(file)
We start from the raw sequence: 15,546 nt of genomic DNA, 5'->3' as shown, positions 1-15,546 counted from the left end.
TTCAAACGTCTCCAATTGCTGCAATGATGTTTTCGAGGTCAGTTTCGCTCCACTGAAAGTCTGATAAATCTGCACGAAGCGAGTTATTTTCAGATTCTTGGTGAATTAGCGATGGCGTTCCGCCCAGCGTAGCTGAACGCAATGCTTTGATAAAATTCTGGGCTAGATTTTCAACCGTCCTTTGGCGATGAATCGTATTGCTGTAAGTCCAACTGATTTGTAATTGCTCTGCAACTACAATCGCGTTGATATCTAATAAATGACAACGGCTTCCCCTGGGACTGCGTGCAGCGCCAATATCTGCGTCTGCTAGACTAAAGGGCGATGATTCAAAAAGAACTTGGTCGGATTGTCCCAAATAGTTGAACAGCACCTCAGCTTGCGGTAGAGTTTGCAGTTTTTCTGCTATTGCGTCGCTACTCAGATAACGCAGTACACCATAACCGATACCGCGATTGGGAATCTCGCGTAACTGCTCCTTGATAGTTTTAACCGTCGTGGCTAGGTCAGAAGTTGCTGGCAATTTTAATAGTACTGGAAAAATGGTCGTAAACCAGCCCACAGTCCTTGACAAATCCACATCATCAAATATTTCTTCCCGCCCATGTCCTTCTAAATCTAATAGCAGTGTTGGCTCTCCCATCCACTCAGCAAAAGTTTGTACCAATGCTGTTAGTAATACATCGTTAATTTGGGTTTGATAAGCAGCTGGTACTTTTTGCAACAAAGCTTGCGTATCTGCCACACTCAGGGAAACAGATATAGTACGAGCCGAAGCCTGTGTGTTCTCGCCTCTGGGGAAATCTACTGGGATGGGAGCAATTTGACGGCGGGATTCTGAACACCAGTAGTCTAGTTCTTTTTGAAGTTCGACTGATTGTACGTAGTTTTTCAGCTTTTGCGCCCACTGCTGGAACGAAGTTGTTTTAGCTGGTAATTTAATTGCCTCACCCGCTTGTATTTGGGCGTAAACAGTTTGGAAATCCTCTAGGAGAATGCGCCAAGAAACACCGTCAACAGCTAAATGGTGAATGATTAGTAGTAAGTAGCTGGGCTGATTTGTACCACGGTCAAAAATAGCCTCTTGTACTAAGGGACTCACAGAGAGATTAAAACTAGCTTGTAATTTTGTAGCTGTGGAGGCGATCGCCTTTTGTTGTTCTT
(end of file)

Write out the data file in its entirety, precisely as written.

We start from the raw sequence: 15,546 nt of genomic DNA, 5'->3' as shown, positions 1-15,546 counted from the left end.
TTCAAACGTCTCCAATTGCTGCAATGATGTTTTCGAGGTCAGTTTCGCTCCACTGAAAGTCTGATAAATCTGCACGAAGCGAGTTATTTTCAGATTCTTGGTGAATTAGCGATGGCGTTCCGCCCAGCGTAGCTGAACGCAATGCTTTGATAAAATTCTGGGCTAGATTTTCAACCGTCCTTTGGCGATGAATCGTATTGCTGTAAGTCCAACTGATTTGTAATTGCTCTGCAACTACAATCGCGTTGATATCTAATAAATGACAACGGCTTCCCCTGGGACTGCGTGCAGCGCCAATATCTGCGTCTGCTAGACTAAAGGGCGATGATTCAAAAAGAACTTGGTCGGATTGTCCCAAATAGTTGAACAGCACCTCAGCTTGCGGTAGAGTTTGCAGTTTTTCTGCTATTGCGTCGCTACTCAGATAACGCAGTACACCATAACCGATACCGCGATTGGGAATCTCGCGTAACTGCTCCTTGATAGTTTTAACCGTCGTGGCTAGGTCAGAAGTTGCTGGCAATTTTAATAGTACTGGAAAAATGGTCGTAAACCAGCCCACAGTCCTTGACAAATCCACATCATCAAATATTTCTTCCCGCCCATGTCCTTCTAAATCTAATAGCAGTGTTGGCTCTCCCATCCACTCAGCAAAAGTTTGTACCAATGCTGTTAGTAATACATCGTTAATTTGGGTTTGATAAGCAGCTGGTACTTTTTGCAACAAAGCTTGCGTATCTGCCACACTCAGGGAAACAGATATAGTACGAGCCGAAGCCTGTGTGTTCTCGCCTCTGGGGAAATCTACTGGGATGGGAGCAATTTGACGGCGGGATTCTGAACACCAGTAGTCTAGTTCTTTTTGAAGTTCGACTGATTGTACGTAGTTTTTCAGCTTTTGCGCCCACTGCTGGAACGAAGTTGTTTTAGCTGGTAATTTAATTGCCTCACCCGCTTGTATTTGGGCGTAAACAGTTTGGAAATCCTCTAGGAGAATGCGCCAAGAAACACCGTCAACAGCTAAATGGTGAATGATTAGTAGTAAGTAGCTGGGCTGATTTGTACCACGGTCAAAAATAGCCTCTTGTACTAAGGGACTCACAGAGAGATTAAAACTAGCTTGTAATTTTGTAGCTGTGGAGGCGATCGCCTTTTGTTGTTCTT